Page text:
A kindergarten teacher – and aspiring poet – becomes obsessed with one of her students who possesses a unique gift.
“The Kindergarten Teacher” is not just another film about a child prodigy but rather a film about a caring and sensible adult who sees, and wants to act upon, everything that is wrong about today’s world. Unfortunately, in the process, she loses the battle as she becomes obsessed with a kid that is everything she would like to be.
Strong suit: The meticulous character development that builds up, escalates and justifies the teacher’s fascination, and the line that draws and gradually oversteps turning it into fixation and borderline pedophilia – Maggie Gyllenhaal is incredible.
I’m not an expert in poetry but I think it’s the film’s weakest point. In films such as “Good Will Hunting” (1997) or “Gifted” (2017), the charisma itself speaks volumes in regard to why that particular kid or young adult is special. Here, (once again I’m not an expert) I found the kid’s poems… nothing much. And when an adult poetry class finds them extraordinary, I can’t help but wonder why. I have a feeling that if I walked into a poetry class reciting those poems, I would look around me next only to see faces staring at me with a “wtf” expression. But I might be entirely wrong so don’t quote me on that.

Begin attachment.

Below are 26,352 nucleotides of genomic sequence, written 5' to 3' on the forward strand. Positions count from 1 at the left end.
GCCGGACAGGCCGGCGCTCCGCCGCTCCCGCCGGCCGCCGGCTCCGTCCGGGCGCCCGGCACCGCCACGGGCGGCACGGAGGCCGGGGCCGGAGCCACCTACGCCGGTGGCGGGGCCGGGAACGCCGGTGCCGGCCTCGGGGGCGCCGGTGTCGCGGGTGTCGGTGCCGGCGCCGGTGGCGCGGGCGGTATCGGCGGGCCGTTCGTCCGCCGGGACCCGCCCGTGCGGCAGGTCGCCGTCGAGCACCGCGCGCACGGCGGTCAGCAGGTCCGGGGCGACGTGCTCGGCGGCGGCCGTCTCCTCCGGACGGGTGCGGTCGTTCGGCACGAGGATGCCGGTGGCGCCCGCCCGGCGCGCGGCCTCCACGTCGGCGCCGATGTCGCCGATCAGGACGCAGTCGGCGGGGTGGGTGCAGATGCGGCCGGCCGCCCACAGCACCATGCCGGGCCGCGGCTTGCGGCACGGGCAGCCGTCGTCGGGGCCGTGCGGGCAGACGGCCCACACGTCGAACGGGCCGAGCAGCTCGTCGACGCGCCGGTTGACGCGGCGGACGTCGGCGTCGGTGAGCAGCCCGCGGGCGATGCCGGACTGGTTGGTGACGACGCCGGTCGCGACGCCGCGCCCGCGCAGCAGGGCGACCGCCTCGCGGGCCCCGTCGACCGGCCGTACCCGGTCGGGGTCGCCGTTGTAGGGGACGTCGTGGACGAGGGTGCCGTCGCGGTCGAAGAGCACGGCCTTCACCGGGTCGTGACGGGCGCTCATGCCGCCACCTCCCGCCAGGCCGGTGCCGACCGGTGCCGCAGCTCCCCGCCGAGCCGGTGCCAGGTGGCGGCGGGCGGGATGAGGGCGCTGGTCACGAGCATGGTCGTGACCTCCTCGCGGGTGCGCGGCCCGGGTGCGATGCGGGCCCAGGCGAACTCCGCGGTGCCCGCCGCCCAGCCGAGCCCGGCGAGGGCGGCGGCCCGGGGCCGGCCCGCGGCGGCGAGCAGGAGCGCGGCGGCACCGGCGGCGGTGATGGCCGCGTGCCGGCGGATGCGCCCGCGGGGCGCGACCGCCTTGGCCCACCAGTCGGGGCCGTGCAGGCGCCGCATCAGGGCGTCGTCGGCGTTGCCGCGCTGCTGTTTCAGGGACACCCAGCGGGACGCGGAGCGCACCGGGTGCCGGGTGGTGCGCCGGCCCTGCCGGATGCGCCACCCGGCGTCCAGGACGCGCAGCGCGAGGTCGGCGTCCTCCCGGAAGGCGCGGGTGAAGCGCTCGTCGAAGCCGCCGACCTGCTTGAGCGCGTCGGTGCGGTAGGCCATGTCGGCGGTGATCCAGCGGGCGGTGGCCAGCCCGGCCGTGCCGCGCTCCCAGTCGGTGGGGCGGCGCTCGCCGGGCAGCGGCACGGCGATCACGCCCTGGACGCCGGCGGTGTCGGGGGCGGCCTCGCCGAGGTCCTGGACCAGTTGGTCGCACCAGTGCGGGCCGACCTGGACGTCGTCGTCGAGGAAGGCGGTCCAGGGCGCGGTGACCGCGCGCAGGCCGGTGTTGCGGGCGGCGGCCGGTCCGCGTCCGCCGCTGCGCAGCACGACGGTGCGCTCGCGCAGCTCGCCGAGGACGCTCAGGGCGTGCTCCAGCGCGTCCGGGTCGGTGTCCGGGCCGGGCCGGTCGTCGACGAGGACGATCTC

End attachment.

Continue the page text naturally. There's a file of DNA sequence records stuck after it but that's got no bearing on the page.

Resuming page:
I admire Netflix for its diversity which proves time and time again that it’s not afraid to expand its horizons, pleasantly surprise its subscribers, and give them value for their money.
P.S. I can’t remember last time I watched a Maggie Gyllenhaal film that she didn’t have sex in it. #justsaying